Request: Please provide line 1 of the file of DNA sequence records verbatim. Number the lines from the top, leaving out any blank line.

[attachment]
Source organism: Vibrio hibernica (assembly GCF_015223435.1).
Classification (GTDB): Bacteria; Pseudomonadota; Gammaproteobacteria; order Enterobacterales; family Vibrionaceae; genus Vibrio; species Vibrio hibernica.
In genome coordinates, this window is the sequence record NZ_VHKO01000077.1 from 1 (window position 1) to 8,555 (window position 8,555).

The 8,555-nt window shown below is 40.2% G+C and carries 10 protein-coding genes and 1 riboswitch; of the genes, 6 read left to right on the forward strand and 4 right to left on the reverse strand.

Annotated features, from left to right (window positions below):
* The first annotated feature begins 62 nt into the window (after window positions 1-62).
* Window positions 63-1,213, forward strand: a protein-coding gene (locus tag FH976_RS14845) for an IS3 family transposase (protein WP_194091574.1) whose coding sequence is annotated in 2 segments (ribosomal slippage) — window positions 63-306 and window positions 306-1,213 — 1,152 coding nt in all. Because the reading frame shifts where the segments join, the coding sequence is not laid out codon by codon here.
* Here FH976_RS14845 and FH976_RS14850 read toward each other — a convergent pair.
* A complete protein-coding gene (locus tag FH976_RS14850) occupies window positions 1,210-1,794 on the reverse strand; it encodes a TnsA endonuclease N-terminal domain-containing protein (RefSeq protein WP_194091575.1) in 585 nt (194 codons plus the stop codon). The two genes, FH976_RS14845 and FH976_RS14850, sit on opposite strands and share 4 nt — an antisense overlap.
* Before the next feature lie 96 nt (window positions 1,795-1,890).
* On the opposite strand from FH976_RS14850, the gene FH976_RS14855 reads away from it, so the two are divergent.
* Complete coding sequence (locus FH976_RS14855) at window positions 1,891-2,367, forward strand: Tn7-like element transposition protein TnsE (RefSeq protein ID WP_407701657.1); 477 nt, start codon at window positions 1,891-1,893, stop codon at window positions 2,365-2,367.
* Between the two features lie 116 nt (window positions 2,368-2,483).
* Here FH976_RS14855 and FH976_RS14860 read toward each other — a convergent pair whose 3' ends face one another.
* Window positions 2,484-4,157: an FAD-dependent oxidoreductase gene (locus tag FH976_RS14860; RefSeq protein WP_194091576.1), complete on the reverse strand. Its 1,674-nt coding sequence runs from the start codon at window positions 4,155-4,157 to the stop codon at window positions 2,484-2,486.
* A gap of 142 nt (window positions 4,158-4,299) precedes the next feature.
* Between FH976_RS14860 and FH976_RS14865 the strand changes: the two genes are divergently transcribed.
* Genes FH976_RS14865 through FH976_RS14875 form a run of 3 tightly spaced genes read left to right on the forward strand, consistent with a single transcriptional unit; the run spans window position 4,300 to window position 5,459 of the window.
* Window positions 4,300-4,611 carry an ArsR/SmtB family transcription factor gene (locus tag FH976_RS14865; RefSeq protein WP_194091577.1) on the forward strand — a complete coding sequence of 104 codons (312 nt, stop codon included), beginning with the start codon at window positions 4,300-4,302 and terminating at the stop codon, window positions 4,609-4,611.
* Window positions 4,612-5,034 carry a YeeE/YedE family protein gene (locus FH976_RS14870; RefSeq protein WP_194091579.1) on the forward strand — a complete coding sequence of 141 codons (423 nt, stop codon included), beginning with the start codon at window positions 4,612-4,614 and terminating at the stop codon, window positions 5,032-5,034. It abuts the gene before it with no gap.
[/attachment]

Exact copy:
Source organism: Vibrio hibernica (assembly GCF_015223435.1).